In Science and Hypothesis, Poincare cryptically describes a "Fourth Geometry." Can anyone clarify what he is talking about? Is there a standard name for this geometry?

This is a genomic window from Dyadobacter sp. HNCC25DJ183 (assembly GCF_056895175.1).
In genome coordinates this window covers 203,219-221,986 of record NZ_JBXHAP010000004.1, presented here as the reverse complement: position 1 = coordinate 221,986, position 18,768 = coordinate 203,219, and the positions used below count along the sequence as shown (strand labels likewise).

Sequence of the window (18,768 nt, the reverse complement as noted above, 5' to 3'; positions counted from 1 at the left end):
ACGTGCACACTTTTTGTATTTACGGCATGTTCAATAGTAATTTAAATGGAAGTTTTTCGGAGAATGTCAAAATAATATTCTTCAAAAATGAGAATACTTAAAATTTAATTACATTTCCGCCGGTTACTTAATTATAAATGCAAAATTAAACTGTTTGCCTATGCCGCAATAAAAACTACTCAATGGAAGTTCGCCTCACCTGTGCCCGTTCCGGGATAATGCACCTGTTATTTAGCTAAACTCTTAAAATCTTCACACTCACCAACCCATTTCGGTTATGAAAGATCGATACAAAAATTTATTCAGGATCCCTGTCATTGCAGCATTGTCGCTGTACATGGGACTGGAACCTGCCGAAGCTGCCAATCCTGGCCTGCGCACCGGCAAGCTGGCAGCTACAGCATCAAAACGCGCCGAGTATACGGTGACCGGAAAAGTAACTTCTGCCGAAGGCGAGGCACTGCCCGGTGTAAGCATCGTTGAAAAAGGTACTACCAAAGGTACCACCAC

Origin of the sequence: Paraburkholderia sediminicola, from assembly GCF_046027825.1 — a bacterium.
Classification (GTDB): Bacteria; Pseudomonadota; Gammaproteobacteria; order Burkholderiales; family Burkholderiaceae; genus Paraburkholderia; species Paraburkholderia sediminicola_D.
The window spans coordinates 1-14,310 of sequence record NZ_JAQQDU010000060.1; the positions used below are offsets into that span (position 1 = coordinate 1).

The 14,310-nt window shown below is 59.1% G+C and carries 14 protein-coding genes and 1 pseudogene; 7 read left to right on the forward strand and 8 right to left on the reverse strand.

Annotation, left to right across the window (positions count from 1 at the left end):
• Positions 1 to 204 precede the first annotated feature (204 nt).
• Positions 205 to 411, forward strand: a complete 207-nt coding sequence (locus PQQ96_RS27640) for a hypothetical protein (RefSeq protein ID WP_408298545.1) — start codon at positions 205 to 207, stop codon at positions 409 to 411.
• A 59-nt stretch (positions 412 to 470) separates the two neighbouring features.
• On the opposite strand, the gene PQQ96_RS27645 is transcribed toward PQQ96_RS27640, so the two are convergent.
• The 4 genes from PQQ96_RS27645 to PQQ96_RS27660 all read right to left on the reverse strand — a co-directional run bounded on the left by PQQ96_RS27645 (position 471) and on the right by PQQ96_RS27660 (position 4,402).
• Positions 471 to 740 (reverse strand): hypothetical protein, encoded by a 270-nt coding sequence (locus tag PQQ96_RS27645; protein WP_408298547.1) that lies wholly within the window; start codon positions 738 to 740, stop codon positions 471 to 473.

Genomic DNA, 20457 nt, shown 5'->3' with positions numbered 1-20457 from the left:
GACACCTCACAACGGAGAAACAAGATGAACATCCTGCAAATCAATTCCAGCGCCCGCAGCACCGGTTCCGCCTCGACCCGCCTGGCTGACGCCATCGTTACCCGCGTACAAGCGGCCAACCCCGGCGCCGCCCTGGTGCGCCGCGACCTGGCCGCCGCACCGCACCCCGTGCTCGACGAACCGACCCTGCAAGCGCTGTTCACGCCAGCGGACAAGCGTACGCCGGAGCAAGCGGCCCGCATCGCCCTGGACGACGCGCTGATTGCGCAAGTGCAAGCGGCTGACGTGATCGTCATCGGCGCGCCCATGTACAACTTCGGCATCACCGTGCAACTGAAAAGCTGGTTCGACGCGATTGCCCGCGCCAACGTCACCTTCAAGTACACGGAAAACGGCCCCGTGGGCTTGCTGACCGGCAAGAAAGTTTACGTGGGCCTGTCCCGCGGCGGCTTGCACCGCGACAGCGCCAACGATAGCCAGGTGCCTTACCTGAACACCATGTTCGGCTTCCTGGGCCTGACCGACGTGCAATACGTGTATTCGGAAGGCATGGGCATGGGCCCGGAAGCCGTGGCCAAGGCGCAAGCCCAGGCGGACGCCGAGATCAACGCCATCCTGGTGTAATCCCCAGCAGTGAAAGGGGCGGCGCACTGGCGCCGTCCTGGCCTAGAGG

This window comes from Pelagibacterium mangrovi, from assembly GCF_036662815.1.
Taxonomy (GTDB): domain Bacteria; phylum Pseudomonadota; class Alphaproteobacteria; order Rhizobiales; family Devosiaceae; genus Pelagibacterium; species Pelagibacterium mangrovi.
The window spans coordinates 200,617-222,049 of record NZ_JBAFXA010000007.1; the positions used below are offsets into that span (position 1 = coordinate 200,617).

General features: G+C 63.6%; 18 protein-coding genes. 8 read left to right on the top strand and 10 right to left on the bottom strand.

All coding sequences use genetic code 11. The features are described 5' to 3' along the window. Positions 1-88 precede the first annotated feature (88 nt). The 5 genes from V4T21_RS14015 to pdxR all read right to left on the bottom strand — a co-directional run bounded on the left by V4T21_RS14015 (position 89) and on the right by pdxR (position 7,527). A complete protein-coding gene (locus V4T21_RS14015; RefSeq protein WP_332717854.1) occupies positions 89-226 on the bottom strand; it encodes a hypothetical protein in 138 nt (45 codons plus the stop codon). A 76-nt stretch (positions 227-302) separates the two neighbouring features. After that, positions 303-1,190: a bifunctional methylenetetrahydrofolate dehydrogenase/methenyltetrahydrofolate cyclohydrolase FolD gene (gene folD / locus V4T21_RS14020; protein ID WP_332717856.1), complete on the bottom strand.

The Fourth Geometry.—Among these explicit axioms there is one which seems to me to deserve some attention, because when we abandon it we can construct a fourth geometry as coherent as those of Euclid, Lobatschewsky, and Riemann. To prove that we can always draw a per- pendicular at a point A to a straight line AB, we consider a straight line AC movable about the point A, and initially identical with the fixed straight line AB. We then can make it turn about the point A until it lies in AB produced. Thus we assume two propositions—first, that such a rotation is possible, and then that it may continue until the two lines lie the one in the other produced. If the first point is conceded and the second rejected, we are led to a series of theorems even stranger than those of Lobatschewsky and Riemann, but equally free from contradiction. I shall give only one of these theorems, and I shall not choose the least remarkable of them. A real straight line may be perpendicular to itself.